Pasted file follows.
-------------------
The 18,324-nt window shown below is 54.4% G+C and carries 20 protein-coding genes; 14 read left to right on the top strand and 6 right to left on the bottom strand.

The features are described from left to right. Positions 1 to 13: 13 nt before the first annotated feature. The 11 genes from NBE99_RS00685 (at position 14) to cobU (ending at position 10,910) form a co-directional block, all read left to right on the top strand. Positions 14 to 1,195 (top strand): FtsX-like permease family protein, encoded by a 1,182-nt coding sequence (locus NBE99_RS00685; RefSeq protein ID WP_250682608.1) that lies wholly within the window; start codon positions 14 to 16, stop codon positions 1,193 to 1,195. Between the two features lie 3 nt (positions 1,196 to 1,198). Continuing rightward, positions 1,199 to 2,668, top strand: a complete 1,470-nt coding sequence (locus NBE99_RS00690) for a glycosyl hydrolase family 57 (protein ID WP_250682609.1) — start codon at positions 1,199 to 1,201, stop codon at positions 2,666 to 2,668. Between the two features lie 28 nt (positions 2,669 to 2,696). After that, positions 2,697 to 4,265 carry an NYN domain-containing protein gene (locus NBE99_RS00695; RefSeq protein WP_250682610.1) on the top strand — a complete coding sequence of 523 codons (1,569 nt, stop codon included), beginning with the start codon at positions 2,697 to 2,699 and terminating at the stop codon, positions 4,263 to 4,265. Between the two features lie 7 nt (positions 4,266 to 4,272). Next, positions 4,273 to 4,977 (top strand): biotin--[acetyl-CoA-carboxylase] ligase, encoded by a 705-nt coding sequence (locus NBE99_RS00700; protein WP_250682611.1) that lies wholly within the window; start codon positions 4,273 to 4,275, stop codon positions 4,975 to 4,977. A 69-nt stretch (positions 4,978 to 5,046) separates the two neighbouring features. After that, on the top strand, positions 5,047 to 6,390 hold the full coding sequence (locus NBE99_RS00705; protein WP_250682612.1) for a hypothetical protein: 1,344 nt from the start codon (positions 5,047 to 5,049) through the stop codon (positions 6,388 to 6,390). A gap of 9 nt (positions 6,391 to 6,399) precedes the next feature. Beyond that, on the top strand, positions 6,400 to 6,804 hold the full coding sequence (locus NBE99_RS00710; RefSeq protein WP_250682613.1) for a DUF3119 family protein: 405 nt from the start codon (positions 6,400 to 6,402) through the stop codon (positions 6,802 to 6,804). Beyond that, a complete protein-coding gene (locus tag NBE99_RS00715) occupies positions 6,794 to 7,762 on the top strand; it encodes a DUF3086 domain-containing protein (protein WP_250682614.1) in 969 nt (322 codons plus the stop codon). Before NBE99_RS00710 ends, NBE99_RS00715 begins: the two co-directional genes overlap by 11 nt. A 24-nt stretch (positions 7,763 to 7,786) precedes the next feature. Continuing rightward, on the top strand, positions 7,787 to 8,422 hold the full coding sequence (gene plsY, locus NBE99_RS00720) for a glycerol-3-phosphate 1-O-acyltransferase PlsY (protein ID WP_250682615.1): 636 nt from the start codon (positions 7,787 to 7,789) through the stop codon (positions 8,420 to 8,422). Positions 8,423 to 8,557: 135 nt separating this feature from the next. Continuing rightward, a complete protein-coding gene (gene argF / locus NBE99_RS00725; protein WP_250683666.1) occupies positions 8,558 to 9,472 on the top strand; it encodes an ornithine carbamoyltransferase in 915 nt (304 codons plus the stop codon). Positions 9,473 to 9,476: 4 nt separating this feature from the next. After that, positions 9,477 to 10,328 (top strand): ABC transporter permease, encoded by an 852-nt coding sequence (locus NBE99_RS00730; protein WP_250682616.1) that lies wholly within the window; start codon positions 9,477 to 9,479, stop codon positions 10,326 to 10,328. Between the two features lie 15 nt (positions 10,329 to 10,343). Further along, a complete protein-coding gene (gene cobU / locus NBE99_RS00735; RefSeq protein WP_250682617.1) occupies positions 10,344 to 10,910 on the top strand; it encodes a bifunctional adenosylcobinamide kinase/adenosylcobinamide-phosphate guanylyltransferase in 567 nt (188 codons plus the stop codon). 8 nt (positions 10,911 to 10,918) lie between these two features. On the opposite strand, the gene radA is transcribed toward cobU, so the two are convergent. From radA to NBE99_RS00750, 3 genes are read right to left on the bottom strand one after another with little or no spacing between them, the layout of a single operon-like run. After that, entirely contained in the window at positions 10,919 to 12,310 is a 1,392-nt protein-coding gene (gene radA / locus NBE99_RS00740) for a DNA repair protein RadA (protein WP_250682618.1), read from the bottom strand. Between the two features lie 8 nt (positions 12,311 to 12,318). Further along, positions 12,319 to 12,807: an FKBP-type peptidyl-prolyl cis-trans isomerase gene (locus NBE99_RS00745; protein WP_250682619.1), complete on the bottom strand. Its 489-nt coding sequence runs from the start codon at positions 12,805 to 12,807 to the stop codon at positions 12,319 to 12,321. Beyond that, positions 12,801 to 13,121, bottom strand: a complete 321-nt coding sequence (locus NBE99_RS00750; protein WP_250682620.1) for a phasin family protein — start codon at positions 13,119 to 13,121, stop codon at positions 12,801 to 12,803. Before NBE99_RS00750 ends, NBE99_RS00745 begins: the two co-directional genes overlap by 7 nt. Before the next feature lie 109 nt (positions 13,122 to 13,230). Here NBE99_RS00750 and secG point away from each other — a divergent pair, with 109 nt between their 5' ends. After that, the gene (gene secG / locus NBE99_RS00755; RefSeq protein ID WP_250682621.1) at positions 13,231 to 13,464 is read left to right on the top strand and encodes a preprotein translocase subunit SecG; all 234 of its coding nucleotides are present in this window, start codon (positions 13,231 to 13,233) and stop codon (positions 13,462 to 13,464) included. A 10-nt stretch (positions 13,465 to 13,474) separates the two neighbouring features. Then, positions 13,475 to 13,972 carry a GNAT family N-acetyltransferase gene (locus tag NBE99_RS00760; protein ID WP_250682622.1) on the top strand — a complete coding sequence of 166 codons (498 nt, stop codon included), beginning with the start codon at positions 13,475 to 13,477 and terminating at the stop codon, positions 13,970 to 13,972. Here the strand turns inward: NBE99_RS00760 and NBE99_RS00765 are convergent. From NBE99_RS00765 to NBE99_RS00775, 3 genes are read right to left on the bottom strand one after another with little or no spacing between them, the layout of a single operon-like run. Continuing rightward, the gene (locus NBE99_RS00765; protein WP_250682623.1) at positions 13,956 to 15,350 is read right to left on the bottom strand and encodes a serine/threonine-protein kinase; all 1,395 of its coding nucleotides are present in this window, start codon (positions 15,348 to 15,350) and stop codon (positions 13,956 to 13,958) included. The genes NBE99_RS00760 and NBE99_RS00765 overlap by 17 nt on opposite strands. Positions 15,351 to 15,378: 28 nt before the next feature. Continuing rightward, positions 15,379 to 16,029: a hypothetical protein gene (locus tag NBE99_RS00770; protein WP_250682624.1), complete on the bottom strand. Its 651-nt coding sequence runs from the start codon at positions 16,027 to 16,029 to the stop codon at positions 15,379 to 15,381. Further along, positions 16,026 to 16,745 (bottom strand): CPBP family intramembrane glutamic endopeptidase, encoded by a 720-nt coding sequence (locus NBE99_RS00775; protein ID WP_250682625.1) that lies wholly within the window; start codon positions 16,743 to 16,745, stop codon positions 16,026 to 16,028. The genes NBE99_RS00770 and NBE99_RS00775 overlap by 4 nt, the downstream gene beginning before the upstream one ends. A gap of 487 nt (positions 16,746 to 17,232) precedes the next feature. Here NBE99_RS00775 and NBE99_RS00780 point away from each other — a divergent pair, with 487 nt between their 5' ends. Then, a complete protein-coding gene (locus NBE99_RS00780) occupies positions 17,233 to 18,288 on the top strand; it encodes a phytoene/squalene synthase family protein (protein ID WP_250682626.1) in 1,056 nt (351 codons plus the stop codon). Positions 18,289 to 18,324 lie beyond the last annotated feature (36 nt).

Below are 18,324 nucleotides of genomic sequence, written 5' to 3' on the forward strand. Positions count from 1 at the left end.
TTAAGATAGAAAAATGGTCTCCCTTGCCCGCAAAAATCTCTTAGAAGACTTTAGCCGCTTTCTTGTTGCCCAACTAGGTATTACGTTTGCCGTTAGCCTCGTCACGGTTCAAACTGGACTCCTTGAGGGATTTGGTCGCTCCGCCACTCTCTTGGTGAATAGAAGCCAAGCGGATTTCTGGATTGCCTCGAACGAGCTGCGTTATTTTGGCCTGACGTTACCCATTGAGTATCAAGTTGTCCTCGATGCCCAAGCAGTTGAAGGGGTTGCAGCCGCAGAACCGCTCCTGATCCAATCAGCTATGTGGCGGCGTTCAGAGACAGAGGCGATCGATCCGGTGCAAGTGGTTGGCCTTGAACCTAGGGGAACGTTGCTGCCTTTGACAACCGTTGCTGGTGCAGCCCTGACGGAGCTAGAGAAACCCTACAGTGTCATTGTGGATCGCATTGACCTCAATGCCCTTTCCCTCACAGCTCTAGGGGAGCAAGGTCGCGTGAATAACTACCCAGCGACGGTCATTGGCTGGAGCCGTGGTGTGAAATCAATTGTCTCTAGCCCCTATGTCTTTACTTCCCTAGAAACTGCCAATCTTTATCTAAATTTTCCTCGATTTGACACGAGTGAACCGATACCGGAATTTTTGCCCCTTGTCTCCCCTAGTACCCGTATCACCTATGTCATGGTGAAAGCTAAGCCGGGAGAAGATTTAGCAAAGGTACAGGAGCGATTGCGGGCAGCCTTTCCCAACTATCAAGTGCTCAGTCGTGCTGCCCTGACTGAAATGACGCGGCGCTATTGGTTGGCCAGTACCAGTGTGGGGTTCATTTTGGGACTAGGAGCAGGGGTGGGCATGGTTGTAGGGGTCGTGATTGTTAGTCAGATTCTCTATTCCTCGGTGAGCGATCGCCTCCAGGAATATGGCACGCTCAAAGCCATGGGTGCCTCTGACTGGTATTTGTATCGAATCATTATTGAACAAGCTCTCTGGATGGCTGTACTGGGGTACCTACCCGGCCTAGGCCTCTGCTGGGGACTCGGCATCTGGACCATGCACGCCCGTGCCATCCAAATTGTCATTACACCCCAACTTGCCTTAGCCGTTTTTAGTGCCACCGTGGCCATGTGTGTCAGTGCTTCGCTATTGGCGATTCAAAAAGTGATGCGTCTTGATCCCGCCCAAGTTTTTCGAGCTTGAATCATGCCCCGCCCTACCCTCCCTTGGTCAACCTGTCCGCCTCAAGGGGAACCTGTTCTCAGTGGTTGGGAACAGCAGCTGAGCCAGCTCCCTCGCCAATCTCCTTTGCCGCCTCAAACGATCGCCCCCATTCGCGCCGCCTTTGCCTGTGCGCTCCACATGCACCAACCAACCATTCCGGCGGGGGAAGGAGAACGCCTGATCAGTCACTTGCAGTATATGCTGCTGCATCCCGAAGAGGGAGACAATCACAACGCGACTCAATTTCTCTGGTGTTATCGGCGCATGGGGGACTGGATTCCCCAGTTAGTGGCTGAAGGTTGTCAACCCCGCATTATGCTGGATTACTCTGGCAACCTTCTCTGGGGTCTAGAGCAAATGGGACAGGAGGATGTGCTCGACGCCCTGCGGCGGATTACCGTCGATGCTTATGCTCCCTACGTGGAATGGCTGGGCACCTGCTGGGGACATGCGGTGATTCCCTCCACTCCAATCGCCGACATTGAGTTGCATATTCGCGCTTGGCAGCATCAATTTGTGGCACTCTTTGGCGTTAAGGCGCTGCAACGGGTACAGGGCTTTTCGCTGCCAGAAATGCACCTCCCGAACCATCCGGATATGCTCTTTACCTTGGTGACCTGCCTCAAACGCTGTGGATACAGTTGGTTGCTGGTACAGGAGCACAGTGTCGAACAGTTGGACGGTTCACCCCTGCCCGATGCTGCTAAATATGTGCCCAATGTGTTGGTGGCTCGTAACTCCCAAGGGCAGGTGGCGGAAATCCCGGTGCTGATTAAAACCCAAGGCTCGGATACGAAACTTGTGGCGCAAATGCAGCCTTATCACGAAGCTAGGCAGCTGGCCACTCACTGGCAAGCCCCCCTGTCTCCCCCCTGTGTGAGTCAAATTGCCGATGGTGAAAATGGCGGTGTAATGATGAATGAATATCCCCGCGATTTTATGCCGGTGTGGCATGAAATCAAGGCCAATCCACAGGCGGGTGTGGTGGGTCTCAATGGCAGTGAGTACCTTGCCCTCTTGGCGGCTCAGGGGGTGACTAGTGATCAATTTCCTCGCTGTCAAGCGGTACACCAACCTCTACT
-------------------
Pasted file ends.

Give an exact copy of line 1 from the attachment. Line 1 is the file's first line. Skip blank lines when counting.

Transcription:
The 18,324-nt window shown below is 54.4% G+C and carries 20 protein-coding genes; 14 read left to right on the top strand and 6 right to left on the bottom strand.